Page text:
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How did the West Africa Ebola epidemic get out of control so fast?

August 31, 2014 at 5:51 PM EST
The spread of the most recent strain of the Ebola virus across parts of West Africa has highlighted not just the lethality of the disease but also the strains on the existing medical infrastructures there. For further insight, Stephen Morse, professor of epidemiology at the Mailman School of Public Health at Columbia University and Estrella Lasry, a tropical medical advisor at Doctors Without Borders, join Hari Sreenivasan.
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HARI SREENIVASAN: The spread of the most recent strain of the Ebola virus across parts of West Africa has highlighted not just the lethality of the disease but also the strains on the existing medical infrastructures there. For further insight, yesterday I spoke with Stephen Morse, professor of epidemiology at the Mailman School of Public Health at Columbia University and Estrella Lasry, tropical medical advisor at Doctors Without Borders.

HARI SREENIVASAN: First, why is this strain so much more lethal compared to others? I mean we’re talking 3,000 people infected, 1,500 dead.

STEPHEN MORSE: I don’t think it’s more lethal than other strains of Ebola Zaire. This is a highly lethal virus. I think the problem is that there are a large number of people getting infected and perhaps some of them are not getting care at the appropriate times. But I don’t think biologically it’s behaving much differently than the ones we already know about.

HARI SREENIVASAN: Is there a different social component on why this is spreading faster?

STEPHEN MORSE: I think that initially with the outbreak in Guinea, it was allowed to get out of control and there were just so many patients by then, it began to spread across the borders. And, so by time, the organizations like Médecins Sans Frontières, Doctors Without Borders, were able to start on it in the Spring. There were already so many cases of this, it was an uphill battle.

HARI SREENIVASAN: Why has the international kind of effort to try to combat this been so much slower than it seems that we’ve heard about in the past? Your organization is one of the last ones there and you have a number of people there, but you don’t see the same kind of push from lots of international aid agencies going in.

ESTRELLA LASRY: Well, usually the outbreaks aren’t as big as this one. So, we expected it to – we started working on the outbreak in March and we expected it to finish in two, three months, which is what we would usually see in an Ebola outbreak and in the Ebola outbreaks that we’ve been responding to in the past. Part of the problem with this outbreak is that it spread very quickly in an urban area, which meant that it was much more difficult to control in terms of the contact tracing and it was much more difficult to control in terms of how quickly it spread. So, it’s lasted much more than the previous outbreaks and it’s affected a lot more people and that’s why there is an absolute need for more organizations to get involved in the response.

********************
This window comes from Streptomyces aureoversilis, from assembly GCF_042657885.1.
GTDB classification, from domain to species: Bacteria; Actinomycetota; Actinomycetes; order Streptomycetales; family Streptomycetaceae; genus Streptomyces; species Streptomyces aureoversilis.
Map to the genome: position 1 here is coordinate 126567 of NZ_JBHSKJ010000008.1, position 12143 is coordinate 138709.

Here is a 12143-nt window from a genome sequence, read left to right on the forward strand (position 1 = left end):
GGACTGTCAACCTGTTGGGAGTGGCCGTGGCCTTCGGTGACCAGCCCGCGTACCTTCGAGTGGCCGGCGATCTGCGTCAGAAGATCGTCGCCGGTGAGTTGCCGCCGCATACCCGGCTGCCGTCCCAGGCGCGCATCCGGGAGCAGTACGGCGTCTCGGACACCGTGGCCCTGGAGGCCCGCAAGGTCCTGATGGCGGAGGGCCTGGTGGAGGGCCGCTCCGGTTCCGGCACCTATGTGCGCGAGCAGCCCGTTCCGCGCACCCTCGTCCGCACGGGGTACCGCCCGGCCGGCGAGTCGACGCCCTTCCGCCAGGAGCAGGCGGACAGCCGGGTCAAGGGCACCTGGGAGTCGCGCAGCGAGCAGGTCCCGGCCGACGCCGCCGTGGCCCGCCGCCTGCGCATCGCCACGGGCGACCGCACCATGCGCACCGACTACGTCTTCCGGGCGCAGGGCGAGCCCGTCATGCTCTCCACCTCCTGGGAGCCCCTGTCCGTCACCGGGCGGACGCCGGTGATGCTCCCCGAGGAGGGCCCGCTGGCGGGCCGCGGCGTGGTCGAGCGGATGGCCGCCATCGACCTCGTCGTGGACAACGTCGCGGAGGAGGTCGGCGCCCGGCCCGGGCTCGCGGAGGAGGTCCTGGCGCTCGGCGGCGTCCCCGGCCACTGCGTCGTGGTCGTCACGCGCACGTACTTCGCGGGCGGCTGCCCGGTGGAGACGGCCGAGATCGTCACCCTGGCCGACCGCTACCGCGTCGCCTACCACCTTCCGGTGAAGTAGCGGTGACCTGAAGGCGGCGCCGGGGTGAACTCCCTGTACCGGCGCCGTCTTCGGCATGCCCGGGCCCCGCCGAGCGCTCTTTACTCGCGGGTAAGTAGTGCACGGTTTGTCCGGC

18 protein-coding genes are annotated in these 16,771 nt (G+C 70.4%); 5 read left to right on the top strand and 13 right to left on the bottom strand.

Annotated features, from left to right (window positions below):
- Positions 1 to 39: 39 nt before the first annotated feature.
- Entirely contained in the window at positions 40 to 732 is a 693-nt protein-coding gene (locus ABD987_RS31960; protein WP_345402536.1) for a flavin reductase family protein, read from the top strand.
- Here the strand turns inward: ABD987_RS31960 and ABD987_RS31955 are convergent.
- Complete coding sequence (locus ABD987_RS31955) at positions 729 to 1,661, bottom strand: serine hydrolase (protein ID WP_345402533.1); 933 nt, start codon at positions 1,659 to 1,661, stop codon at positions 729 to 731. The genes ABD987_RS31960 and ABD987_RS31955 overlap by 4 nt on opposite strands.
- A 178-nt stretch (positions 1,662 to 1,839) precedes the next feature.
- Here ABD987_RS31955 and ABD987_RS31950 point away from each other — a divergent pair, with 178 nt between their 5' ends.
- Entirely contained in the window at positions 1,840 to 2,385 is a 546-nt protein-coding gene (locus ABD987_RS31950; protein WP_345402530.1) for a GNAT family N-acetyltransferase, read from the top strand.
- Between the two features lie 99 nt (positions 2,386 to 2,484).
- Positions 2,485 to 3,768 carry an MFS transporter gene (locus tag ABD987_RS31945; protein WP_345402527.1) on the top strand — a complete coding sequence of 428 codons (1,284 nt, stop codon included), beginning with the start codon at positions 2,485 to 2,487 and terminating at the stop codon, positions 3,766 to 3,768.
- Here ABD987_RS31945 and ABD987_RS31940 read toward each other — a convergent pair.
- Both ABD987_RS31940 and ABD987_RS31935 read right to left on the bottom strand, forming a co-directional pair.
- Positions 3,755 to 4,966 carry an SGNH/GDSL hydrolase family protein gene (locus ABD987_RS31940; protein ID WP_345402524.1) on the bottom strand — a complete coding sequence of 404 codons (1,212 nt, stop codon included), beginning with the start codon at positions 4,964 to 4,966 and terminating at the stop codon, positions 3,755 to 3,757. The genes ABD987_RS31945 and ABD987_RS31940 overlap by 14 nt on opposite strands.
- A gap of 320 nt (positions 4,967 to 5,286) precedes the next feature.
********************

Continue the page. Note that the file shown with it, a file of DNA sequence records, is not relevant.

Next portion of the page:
HARI SREENIVASAN: You know, this is also highlighting kind of a disparity in kind of poor existing medical infrastructure. Some of these countries, entire countries, have less doctors than, say, a single hospital in a major Western city. And then there’s also a disparity between countries who’ve dealt with this virus before versus countries who have not.

STEPHEN MORSE: Yes, absolutely, and these countries, I think, are particularly stressed because they’ve had civil strife, they have trouble between the government and the local people – some distrust of government. So, you know, that is overlay over an already difficult and strained medical infrastructure. But even Nigeria, which is the very big country by comparison, has only 17,000 doctors.

HARI SREENIVASAN: How significant is the fear factor, the misinformation in spreading the disease, or chasing away caregivers?

ESTRELLA LASRY: It’s huge. It’s a big part of why the outbreak has been spreading so much. So, if the fear is causing people not to go to health facilities, to hide the disease, to hide people who have died in the villages. We’re not being granted access to some of the villages where we think there might be cases, so definitely it’s been playing a pivotal role in why the disease has been spreading in the way that it is spreading.

HARI SREENIVASAN: What’s the distrust? Why not let a doctor come into a village? What do you hear?